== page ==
The journey of setting financial goals is an individualistic affair i.e. your goals are your own goals and are determined by your want to achieve them. A lot of times we get on the bandwagon of goal setting only to realize later on that it was not meant for us.

It is important that your goals are actually your goals and not inspired by someone else. Take a hard look at this step at all the goals you’ve set for after this step, you will be on the way to achieve them.

By now, you would be ready with your financial goals, now it’s time to go all out and achieve them.

11 Ways to Achieve Your Financial Goals

Whenever we talk about chasing any financial goal, it is usually a 2 step process –

  • Ensuring healthy savings
  • Making smart investments

You will need to save enough; and invest those savings wisely so that they grow over a period of time to help you achieve goals. So let’s get down to ensuring healthy savings.

Ensuring Healthy Savings

Self realization is the best form of realisation and unless you decide what your current financial position is, you aren’t heading anywhere.

This is the focal point from where you start your journey of achieving financial goals.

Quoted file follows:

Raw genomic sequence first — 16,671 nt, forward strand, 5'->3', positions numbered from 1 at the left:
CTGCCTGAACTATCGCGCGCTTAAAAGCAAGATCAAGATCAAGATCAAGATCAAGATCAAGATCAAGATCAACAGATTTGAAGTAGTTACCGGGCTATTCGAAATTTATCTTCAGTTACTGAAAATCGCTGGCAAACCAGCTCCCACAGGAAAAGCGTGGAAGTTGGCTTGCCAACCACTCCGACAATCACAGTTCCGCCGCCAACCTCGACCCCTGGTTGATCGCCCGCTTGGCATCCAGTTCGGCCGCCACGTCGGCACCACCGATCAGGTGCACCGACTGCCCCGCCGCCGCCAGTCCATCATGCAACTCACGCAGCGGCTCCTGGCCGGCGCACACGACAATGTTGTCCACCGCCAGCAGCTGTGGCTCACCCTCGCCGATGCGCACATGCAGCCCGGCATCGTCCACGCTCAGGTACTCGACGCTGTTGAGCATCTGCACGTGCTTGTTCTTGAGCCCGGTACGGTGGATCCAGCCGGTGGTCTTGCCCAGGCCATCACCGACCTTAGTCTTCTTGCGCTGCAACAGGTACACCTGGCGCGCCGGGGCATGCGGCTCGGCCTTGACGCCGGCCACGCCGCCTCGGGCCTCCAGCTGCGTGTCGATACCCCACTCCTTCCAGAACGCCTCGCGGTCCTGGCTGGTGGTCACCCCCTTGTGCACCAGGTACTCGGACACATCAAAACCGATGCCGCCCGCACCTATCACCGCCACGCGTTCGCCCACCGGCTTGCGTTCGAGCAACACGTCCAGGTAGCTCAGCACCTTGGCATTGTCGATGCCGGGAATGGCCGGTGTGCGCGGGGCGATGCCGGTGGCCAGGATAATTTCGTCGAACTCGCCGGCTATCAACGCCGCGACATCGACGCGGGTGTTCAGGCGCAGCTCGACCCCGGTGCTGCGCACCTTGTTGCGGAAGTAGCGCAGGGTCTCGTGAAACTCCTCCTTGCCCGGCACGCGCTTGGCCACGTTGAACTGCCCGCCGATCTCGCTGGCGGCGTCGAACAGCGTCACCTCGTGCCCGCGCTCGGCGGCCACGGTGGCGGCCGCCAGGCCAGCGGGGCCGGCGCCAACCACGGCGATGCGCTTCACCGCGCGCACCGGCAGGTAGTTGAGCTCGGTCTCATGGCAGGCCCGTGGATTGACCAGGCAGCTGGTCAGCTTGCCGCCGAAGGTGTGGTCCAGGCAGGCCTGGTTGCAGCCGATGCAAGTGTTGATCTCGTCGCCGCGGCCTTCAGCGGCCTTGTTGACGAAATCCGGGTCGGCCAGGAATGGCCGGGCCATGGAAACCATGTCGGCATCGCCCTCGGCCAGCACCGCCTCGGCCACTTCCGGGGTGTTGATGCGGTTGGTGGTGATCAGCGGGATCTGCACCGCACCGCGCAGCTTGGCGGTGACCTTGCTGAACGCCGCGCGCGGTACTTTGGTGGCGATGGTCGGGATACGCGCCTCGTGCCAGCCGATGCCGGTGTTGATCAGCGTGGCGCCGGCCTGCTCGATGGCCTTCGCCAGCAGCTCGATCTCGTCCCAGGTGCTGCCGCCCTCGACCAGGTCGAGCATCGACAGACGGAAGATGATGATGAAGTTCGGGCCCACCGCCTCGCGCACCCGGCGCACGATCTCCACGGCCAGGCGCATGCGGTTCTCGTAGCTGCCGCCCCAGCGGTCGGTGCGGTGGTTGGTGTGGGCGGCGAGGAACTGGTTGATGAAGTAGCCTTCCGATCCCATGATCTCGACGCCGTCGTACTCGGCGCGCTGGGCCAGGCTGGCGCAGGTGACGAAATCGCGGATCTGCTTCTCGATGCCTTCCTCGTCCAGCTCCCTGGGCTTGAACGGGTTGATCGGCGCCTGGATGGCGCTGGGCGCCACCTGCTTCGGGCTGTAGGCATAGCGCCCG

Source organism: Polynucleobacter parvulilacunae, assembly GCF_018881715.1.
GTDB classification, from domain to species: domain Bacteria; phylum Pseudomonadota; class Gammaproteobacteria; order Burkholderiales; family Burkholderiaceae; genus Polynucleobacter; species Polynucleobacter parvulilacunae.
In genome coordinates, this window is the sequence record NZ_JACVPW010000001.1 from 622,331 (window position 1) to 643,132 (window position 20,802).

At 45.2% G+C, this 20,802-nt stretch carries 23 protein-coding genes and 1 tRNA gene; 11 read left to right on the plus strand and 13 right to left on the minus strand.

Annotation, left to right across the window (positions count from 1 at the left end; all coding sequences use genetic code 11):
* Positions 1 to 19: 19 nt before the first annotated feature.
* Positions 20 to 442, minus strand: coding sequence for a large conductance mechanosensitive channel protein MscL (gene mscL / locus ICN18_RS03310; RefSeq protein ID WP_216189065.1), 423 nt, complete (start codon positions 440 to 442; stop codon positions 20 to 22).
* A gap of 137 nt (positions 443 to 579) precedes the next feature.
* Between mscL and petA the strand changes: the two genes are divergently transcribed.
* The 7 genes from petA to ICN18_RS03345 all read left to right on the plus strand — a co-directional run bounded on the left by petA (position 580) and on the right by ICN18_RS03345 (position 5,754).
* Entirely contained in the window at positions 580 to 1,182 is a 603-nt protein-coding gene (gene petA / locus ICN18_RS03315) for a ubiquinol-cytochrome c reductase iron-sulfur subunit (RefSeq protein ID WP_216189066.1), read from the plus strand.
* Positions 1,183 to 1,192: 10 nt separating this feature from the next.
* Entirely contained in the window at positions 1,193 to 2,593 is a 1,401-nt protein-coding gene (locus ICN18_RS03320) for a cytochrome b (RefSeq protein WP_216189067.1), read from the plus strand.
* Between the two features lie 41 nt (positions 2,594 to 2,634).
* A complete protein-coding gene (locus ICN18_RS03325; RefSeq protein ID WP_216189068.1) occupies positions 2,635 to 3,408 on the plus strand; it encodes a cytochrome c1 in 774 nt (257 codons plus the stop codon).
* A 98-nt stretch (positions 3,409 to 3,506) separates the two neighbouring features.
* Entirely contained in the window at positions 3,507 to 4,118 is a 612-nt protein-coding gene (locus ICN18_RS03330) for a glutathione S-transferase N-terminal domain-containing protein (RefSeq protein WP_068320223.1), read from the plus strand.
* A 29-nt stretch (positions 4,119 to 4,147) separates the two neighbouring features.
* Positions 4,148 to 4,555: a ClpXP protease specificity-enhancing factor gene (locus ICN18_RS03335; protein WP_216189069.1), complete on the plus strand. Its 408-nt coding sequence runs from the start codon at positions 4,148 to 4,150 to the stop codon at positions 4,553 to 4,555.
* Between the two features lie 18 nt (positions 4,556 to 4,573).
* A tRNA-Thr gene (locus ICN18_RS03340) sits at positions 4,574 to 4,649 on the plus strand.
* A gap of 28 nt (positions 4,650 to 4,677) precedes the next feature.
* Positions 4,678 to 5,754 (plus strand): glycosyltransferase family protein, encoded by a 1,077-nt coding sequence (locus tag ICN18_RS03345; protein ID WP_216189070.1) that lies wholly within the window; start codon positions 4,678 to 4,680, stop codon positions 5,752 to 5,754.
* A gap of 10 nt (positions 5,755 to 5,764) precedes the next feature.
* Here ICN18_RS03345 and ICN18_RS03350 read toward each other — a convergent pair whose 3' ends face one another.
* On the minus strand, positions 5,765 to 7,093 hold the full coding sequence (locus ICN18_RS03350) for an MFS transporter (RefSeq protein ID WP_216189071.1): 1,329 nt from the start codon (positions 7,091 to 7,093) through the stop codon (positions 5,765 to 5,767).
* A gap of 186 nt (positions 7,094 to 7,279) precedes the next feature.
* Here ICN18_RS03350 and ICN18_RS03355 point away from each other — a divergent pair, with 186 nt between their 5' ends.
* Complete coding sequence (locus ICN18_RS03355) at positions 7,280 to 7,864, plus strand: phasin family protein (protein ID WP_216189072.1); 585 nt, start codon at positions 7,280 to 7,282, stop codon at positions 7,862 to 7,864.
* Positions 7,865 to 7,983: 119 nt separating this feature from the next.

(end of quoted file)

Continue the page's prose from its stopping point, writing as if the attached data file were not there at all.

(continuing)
1. Track Expenses

The first and the foremost thing to be done is to track your monthly expenses. Use any of the expense tracking mobile apps to record your expenses. Once you start doing it diligently, you would be surprised to see how small expenses add up to a sizeable amount.

Also categorize those expenses into different bucket so that you know which bucket is eating the most of your pay check. This record keeping will pave the way for cutting down on un-wanted expenses and pump up your savings rate.

2. Pay Yourself First

Generally, savings come after all the expenses have been taken care of. This is a classical mistake which almost everyone of us do. We pay ourselves last!

Ideally, this should be planned upside down. We should be paying ourselves first and then to the world i.e. we should be taking out the planned saving amount first and then manage all the expenses from the rest.

The best way to actually implement is to put the savings on automatic mode i.e. money flowing automatically into different financial instruments (for example – mutual funds, retirement corpus etc) every month.